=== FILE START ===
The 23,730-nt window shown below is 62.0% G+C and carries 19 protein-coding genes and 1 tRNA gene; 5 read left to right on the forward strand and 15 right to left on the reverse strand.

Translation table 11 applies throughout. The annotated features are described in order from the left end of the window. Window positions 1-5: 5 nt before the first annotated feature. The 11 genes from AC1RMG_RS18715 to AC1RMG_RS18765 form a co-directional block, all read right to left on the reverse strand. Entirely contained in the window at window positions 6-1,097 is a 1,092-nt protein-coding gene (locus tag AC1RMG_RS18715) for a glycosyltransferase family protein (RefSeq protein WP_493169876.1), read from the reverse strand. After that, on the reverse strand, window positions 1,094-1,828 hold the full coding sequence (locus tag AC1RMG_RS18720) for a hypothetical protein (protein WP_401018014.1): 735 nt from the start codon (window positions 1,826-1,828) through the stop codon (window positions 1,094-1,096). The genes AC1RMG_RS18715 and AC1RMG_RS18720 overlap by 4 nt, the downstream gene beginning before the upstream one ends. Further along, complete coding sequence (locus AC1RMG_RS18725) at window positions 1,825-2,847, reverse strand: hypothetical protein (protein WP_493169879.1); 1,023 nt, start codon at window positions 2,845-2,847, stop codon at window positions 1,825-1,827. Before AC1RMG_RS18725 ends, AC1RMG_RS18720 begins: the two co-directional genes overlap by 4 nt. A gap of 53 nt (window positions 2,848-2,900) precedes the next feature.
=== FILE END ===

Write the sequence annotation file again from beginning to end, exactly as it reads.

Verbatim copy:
The 23,730-nt window shown below is 62.0% G+C and carries 19 protein-coding genes and 1 tRNA gene; 5 read left to right on the forward strand and 15 right to left on the reverse strand.

Translation table 11 applies throughout. The annotated features are described in order from the left end of the window. Window positions 1-5: 5 nt before the first annotated feature. The 11 genes from AC1RMG_RS18715 to AC1RMG_RS18765 form a co-directional block, all read right to left on the reverse strand. Entirely contained in the window at window positions 6-1,097 is a 1,092-nt protein-coding gene (locus tag AC1RMG_RS18715) for a glycosyltransferase family protein (RefSeq protein WP_493169876.1), read from the reverse strand. After that, on the reverse strand, window positions 1,094-1,828 hold the full coding sequence (locus tag AC1RMG_RS18720) for a hypothetical protein (protein WP_401018014.1): 735 nt from the start codon (window positions 1,826-1,828) through the stop codon (window positions 1,094-1,096). The genes AC1RMG_RS18715 and AC1RMG_RS18720 overlap by 4 nt, the downstream gene beginning before the upstream one ends. Further along, complete coding sequence (locus AC1RMG_RS18725) at window positions 1,825-2,847, reverse strand: hypothetical protein (protein WP_493169879.1); 1,023 nt, start codon at window positions 2,845-2,847, stop codon at window positions 1,825-1,827. Before AC1RMG_RS18725 ends, AC1RMG_RS18720 begins: the two co-directional genes overlap by 4 nt. A gap of 53 nt (window positions 2,848-2,900) precedes the next feature.